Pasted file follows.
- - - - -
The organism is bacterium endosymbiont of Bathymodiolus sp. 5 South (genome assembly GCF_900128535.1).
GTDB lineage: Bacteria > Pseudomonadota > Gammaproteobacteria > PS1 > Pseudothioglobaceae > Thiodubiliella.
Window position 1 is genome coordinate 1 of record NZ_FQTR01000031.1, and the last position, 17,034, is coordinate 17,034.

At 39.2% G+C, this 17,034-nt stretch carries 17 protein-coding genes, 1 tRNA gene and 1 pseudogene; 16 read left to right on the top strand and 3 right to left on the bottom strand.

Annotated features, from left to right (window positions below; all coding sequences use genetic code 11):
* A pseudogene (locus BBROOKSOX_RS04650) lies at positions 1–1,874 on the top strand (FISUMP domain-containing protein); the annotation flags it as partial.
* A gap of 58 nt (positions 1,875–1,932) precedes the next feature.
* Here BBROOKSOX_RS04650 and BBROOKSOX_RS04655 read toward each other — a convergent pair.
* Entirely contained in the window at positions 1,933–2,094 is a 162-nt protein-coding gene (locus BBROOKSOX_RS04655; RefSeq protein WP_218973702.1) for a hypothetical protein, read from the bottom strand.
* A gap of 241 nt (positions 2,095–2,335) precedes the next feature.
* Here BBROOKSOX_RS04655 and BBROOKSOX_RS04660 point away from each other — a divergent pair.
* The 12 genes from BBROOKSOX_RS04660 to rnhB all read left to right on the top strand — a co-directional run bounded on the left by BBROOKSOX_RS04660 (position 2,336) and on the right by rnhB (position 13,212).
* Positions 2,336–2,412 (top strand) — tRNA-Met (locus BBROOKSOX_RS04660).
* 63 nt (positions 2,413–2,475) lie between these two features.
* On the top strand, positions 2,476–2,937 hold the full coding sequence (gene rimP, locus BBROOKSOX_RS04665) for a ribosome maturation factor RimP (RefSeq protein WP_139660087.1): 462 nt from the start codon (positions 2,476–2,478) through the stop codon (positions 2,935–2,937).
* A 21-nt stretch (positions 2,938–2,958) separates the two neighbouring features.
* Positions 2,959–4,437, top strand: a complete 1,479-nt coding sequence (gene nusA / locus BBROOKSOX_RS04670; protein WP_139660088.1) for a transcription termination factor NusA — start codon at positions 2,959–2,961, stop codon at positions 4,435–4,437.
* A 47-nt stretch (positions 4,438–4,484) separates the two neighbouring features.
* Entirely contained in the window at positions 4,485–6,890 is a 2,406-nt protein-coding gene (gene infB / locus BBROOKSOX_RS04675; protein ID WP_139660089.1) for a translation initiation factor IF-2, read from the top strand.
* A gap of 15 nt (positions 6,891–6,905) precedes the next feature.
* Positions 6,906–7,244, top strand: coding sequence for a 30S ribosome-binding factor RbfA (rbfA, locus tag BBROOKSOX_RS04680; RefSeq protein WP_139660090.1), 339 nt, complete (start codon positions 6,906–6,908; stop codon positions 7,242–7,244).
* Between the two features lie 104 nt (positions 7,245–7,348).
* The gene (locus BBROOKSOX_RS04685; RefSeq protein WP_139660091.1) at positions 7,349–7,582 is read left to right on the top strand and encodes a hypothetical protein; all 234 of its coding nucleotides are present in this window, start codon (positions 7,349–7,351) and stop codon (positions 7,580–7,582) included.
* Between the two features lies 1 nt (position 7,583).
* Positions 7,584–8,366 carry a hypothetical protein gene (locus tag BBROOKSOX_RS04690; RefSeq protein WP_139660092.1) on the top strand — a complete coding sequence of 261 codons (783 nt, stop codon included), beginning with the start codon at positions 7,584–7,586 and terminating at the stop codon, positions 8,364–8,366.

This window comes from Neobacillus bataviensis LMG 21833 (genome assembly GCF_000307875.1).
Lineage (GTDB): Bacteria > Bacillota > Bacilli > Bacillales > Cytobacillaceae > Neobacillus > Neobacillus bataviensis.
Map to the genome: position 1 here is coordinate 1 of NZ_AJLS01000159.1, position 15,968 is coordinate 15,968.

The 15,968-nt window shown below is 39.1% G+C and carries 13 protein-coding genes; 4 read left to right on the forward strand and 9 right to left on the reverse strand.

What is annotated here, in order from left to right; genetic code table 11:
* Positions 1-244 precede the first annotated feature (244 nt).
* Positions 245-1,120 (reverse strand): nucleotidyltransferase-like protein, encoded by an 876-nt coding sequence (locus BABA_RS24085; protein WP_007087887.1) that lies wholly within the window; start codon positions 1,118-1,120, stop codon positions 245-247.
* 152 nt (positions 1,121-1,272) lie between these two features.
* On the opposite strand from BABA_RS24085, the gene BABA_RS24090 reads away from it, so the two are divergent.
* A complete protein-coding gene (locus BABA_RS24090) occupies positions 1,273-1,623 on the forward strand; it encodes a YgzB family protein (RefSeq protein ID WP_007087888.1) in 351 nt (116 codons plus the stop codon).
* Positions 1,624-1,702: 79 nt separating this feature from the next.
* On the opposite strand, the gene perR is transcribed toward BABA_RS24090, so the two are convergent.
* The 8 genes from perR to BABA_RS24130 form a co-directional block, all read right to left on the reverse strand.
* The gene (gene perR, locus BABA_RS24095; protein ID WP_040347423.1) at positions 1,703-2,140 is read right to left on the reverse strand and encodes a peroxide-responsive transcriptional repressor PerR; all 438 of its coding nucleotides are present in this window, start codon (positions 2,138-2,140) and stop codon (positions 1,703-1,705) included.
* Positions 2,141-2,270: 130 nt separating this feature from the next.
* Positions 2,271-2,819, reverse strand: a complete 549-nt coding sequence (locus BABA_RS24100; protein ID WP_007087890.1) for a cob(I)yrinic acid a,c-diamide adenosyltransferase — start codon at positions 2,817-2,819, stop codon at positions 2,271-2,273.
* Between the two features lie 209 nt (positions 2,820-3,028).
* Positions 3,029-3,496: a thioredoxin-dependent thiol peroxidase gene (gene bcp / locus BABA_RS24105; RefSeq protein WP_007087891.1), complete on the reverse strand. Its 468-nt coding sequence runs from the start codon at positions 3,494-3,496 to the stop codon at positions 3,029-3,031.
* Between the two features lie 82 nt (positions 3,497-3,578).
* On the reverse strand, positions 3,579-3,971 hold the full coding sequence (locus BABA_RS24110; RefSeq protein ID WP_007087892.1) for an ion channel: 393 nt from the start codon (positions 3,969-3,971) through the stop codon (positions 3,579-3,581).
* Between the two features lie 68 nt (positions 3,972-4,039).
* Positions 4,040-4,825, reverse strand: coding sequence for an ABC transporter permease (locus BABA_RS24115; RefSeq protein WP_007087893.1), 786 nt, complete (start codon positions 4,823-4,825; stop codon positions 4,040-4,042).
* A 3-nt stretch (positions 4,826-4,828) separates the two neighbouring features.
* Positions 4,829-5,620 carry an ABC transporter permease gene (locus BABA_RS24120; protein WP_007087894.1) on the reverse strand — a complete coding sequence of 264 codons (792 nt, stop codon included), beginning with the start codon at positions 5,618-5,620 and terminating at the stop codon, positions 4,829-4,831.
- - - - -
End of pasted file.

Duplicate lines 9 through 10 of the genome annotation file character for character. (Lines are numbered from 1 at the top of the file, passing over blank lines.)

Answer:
* Entirely contained in the window at positions 1,933–2,094 is a 162-nt protein-coding gene (locus BBROOKSOX_RS04655; RefSeq protein WP_218973702.1) for a hypothetical protein, read from the bottom strand.
* A gap of 241 nt (positions 2,095–2,335) precedes the next feature.